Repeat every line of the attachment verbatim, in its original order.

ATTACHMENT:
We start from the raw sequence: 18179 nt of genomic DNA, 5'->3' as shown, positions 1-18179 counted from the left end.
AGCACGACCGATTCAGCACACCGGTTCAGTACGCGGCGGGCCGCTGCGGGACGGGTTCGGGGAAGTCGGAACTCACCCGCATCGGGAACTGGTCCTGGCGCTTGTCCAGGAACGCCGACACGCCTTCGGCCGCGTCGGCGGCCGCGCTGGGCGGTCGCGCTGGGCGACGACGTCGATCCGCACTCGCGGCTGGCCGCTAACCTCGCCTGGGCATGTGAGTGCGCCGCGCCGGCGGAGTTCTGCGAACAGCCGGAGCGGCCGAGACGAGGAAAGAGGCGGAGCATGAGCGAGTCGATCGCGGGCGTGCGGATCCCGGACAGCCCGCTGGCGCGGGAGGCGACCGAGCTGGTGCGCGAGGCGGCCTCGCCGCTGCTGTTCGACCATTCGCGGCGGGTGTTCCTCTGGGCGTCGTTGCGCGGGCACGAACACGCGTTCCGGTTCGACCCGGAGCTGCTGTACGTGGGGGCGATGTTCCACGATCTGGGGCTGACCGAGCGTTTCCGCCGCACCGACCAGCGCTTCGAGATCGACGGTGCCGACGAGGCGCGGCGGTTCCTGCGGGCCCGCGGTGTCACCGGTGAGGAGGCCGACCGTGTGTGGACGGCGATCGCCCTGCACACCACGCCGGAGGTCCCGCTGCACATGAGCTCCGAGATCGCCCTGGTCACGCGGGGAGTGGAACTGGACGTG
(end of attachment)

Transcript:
We start from the raw sequence: 18179 nt of genomic DNA, 5'->3' as shown, positions 1-18179 counted from the left end.
AGCACGACCGATTCAGCACACCGGTTCAGTACGCGGCGGGCCGCTGCGGGACGGGTTCGGGGAAGTCGGAACTCACCCGCATCGGGAACTGGTCCTGGCGCTTGTCCAGGAACGCCGACACGCCTTCGGCCGCGTCGGCGGCCGCGCTGGGCGGTCGCGCTGGGCGACGACGTCGATCCGCACTCGCGGCTGGCCGCTAACCTCGCCTGGGCATGTGAGTGCGCCGCGCCGGCGGAGTTCTGCGAACAGCCGGAGCGGCCGAGACGAGGAAAGAGGCGGAGCATGAGCGAGTCGATCGCGGGCGTGCGGATCCCGGACAGCCCGCTGGCGCGGGAGGCGACCGAGCTGGTGCGCGAGGCGGCCTCGCCGCTGCTGTTCGACCATTCGCGGCGGGTGTTCCTCTGGGCGTCGTTGCGCGGGCACGAACACGCGTTCCGGTTCGACCCGGAGCTGCTGTACGTGGGGGCGATGTTCCACGATCTGGGGCTGACCGAGCGTTTCCGCCGCACCGACCAGCGCTTCGAGATCGACGGTGCCGACGAGGCGCGGCGGTTCCTGCGGGCCCGCGGTGTCACCGGTGAGGAGGCCGACCGTGTGTGGACGGCGATCGCCCTGCACACCACGCCGGAGGTCCCGCTGCACATGAGCTCCGAGATCGCCCTGGTCACGCGGGGAGTGGAACTGGACGTG